76 senators sign letter demanding Obama take harder line against Iran

Seventy-six senators on Monday signed a letter demanding the Obama administration take a harder line to stop Iran’s nuclear program, including weighing possible military options. 

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"We believe our nation must toughen sanctions and reinforce the credibility of our option to use military force at the same time as we fully explore a diplomatic solution to our dispute with Iran," read the letter sent to the White House.

The letter is signed by conservative lawmakers including Sens. Ted CruzRafael (Ted) Edward CruzTexas Republicans slam White House over disaster relief request Dem rep: Trump disaster aid request is 'how you let America down again' Moore endorsements disappear from campaign website MORE (R-Texas), Marco RubioMarco Antonio RubioCongress faces growing health care crisis in Puerto Rico The Hill's 12:30 Report Colbert mocks Trump for sipping water during speech on Asia trip MORE (R-Fla.) and Kelly AyotteKelly Ann AyotteExplaining Democratic victories: It’s gun violence, stupid Trump voter fraud panel member fights back against critics Dems plan to make gun control an issue in Nevada MORE (R-N.H.), as well as prominent Democrats including Sens. Charles SchumerCharles (Chuck) Ellis SchumerJuan Williams: The politics of impeachment Texas Republicans slam White House over disaster relief request Dem rep: Trump disaster aid request is 'how you let America down again' MORE (N.Y.), Kirsten GillibrandKirsten Elizabeth GillibrandDem: Ex-lawmaker tried to pin me to elevator door and kiss me In Washington and Hollywood, principle is sad matter of timing Mika Brzezinski: Bill Clinton needs to apologize or stop talking MORE (N.Y.) and Barbara MikulskiBarbara MikulskiClinton: White House slow-walking Russia sanctions Top Lobbyists 2017: Hired Guns Gore wishes Mikulski a happy birthday at 'Inconvenient Sequel' premiere MORE (Md.).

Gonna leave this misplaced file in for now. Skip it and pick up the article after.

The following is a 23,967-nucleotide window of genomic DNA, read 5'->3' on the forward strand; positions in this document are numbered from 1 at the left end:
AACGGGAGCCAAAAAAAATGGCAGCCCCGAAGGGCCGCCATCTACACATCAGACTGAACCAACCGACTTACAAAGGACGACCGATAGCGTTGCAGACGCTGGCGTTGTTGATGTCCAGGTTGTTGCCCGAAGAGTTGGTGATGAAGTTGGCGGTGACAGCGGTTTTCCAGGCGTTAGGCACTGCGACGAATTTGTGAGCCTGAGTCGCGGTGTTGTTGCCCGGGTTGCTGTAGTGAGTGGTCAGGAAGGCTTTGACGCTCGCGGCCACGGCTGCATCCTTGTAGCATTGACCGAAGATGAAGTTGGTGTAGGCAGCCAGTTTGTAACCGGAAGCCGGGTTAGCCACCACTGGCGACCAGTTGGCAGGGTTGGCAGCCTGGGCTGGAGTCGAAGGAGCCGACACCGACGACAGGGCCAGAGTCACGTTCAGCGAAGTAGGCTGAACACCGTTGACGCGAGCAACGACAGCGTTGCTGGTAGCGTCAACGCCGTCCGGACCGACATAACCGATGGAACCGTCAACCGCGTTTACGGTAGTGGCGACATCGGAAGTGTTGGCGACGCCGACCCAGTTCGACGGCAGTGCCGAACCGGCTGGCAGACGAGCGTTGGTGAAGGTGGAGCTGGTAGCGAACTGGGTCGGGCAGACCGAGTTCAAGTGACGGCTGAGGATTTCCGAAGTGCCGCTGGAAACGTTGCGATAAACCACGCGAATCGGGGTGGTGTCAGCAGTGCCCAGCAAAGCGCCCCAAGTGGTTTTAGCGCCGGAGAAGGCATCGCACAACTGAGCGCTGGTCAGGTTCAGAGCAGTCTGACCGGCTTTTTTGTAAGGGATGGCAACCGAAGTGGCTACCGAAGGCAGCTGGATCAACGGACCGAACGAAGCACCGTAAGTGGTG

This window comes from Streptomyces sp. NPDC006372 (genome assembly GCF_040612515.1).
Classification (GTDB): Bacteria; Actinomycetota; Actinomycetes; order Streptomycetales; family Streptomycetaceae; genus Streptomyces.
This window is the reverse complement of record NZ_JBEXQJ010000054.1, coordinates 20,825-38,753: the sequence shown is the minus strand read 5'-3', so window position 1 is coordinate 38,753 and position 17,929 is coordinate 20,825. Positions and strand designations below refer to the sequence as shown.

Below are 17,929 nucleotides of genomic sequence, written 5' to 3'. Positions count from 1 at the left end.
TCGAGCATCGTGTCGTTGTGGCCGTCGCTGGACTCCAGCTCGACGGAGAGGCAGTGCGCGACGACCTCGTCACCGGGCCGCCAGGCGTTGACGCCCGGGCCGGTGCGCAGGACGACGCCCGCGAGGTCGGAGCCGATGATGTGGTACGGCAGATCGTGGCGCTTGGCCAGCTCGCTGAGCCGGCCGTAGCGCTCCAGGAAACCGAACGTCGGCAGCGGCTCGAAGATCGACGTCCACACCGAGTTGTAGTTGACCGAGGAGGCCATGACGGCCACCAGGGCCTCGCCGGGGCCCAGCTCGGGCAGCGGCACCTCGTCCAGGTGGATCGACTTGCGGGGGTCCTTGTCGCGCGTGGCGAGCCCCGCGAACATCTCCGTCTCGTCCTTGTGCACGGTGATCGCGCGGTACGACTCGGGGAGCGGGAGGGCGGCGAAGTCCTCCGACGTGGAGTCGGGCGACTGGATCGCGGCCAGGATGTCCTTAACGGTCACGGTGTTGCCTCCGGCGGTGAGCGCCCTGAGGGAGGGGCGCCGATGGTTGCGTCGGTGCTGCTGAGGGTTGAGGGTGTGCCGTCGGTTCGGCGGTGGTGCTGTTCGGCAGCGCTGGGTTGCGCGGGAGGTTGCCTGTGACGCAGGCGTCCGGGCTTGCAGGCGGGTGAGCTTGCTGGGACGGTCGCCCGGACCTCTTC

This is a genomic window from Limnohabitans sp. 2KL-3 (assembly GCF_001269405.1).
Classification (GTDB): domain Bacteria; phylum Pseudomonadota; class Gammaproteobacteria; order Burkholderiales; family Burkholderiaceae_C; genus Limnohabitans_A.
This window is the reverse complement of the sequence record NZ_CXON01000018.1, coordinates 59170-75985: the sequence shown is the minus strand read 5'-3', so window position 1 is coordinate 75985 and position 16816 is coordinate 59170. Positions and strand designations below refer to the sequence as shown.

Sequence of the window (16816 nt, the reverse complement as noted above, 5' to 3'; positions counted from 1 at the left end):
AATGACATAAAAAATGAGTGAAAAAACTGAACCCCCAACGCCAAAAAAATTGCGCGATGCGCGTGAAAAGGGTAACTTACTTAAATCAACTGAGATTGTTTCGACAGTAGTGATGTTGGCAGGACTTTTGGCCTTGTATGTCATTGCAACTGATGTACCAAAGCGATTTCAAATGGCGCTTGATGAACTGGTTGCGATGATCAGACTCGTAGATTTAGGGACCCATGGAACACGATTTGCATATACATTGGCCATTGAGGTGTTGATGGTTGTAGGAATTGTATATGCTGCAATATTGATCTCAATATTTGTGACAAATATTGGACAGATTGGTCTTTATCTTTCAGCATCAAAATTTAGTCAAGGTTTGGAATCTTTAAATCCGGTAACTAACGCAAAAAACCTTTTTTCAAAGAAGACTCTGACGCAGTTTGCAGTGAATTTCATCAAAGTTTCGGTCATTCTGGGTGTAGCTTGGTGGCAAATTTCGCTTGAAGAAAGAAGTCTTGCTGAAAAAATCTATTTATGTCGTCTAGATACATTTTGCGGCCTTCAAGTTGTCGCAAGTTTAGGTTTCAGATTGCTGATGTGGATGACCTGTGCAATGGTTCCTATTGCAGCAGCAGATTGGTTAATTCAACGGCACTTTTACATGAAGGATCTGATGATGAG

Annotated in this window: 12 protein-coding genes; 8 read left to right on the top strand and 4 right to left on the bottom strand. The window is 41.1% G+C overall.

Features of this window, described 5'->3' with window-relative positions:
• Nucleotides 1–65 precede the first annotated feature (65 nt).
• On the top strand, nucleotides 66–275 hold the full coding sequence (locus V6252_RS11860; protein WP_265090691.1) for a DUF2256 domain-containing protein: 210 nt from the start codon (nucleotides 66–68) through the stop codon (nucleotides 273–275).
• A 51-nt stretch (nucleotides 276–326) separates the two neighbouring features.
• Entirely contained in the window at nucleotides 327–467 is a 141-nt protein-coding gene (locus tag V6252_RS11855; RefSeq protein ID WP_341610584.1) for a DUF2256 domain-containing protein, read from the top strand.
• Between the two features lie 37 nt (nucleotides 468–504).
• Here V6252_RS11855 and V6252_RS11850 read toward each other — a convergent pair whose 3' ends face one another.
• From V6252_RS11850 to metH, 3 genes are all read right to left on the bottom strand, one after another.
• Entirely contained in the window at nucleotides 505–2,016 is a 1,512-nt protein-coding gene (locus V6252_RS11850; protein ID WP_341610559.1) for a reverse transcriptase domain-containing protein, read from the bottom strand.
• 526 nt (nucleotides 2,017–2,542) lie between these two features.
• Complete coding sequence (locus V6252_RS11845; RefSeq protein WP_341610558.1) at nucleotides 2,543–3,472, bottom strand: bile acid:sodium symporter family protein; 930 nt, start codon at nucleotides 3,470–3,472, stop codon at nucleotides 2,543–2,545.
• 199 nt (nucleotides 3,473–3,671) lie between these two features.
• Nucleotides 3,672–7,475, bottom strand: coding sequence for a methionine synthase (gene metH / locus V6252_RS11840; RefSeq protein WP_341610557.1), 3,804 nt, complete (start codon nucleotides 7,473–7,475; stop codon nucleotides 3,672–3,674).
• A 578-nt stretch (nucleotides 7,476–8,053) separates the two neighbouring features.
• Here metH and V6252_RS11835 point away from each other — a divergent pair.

Lawmakers called on President Obama to "bring a renewed sense of urgency to the process.”

"Iran needs to understand that the time for diplomacy is nearing its end," they said. 

The letter comes as Hassan Rouhani was sworn in as Iran’s new president over the weekend. The White House on Sunday said the U.S. was willing to work with Iran, if the new leader engaged “substantively and seriously” on nuclear issues.

Congress, though, is working to enact tougher sanctions, with the House approving legislation last week to tighten controls against Iran's energy, shipping and insurance sectors.

Schumer last week said military action against Iran should never be taken off the table, but backed tightening sanctions as the preferred method to stop the country’s nuclear development.

“Ratcheting up the economic pressure against Iran is imperative,” he said last Wednesday on the Senate floor, “so that Iran sees it’s not in their best interests economically to continue on this path.”

The Pentagon has already drafted up plans for possible military action against Tehran, should the administration's strategy fail to stop Iran's nuclear program. 

However, Defense Department leaders continue to back the White House's approach of diplomatic and economic pressure to bring Tehran to heel. 

Iran’s regime insists its nuclear enrichment efforts are geared toward energy development, and not weaponization. 

Washington and its allies argue the Iranian program clearly puts the country on the path to developing nuclear arms.